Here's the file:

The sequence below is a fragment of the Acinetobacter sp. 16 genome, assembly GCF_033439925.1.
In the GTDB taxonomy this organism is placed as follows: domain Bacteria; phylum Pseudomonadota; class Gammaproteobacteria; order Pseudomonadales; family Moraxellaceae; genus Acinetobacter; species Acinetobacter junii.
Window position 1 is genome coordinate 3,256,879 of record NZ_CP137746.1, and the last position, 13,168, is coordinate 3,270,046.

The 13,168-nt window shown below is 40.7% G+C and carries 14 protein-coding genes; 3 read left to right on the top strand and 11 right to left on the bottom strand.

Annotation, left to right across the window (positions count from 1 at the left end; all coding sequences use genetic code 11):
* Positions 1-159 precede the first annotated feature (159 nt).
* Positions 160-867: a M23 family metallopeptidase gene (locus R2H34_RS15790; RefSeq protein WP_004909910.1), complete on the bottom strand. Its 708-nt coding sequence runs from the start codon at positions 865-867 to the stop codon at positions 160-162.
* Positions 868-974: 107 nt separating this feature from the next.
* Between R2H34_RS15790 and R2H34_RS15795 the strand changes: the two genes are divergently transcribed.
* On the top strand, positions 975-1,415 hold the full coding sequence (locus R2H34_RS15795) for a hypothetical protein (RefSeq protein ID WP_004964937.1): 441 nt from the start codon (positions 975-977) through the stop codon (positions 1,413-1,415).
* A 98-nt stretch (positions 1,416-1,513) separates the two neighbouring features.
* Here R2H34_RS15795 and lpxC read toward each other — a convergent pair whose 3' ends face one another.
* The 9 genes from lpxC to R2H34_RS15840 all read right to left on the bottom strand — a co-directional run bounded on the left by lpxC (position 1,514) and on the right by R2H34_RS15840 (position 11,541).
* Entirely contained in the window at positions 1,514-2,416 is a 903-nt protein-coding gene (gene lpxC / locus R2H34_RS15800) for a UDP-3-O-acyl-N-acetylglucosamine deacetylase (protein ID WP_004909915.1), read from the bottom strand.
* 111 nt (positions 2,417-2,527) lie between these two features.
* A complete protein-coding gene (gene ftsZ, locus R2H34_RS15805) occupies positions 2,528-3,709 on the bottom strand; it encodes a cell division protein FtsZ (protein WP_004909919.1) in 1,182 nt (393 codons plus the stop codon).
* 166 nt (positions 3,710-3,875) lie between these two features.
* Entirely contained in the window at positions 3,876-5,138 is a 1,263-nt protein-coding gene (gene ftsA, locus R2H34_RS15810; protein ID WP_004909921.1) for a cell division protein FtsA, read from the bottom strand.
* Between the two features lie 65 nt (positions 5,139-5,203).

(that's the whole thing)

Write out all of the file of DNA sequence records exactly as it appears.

The sequence below is a fragment of the Acinetobacter sp. 16 genome, assembly GCF_033439925.1.
In the GTDB taxonomy this organism is placed as follows: domain Bacteria; phylum Pseudomonadota; class Gammaproteobacteria; order Pseudomonadales; family Moraxellaceae; genus Acinetobacter; species Acinetobacter junii.
Window position 1 is genome coordinate 3,256,879 of record NZ_CP137746.1, and the last position, 13,168, is coordinate 3,270,046.

The 13,168-nt window shown below is 40.7% G+C and carries 14 protein-coding genes; 3 read left to right on the top strand and 11 right to left on the bottom strand.

Annotation, left to right across the window (positions count from 1 at the left end; all coding sequences use genetic code 11):
* Positions 1-159 precede the first annotated feature (159 nt).
* Positions 160-867: a M23 family metallopeptidase gene (locus R2H34_RS15790; RefSeq protein WP_004909910.1), complete on the bottom strand. Its 708-nt coding sequence runs from the start codon at positions 865-867 to the stop codon at positions 160-162.
* Positions 868-974: 107 nt separating this feature from the next.
* Between R2H34_RS15790 and R2H34_RS15795 the strand changes: the two genes are divergently transcribed.
* On the top strand, positions 975-1,415 hold the full coding sequence (locus R2H34_RS15795) for a hypothetical protein (RefSeq protein ID WP_004964937.1): 441 nt from the start codon (positions 975-977) through the stop codon (positions 1,413-1,415).
* A 98-nt stretch (positions 1,416-1,513) separates the two neighbouring features.
* Here R2H34_RS15795 and lpxC read toward each other — a convergent pair whose 3' ends face one another.
* The 9 genes from lpxC to R2H34_RS15840 all read right to left on the bottom strand — a co-directional run bounded on the left by lpxC (position 1,514) and on the right by R2H34_RS15840 (position 11,541).
* Entirely contained in the window at positions 1,514-2,416 is a 903-nt protein-coding gene (gene lpxC / locus R2H34_RS15800) for a UDP-3-O-acyl-N-acetylglucosamine deacetylase (protein ID WP_004909915.1), read from the bottom strand.
* 111 nt (positions 2,417-2,527) lie between these two features.
* A complete protein-coding gene (gene ftsZ, locus R2H34_RS15805) occupies positions 2,528-3,709 on the bottom strand; it encodes a cell division protein FtsZ (protein WP_004909919.1) in 1,182 nt (393 codons plus the stop codon).
* 166 nt (positions 3,710-3,875) lie between these two features.
* Entirely contained in the window at positions 3,876-5,138 is a 1,263-nt protein-coding gene (gene ftsA, locus R2H34_RS15810; protein ID WP_004909921.1) for a cell division protein FtsA, read from the bottom strand.
* Between the two features lie 65 nt (positions 5,139-5,203).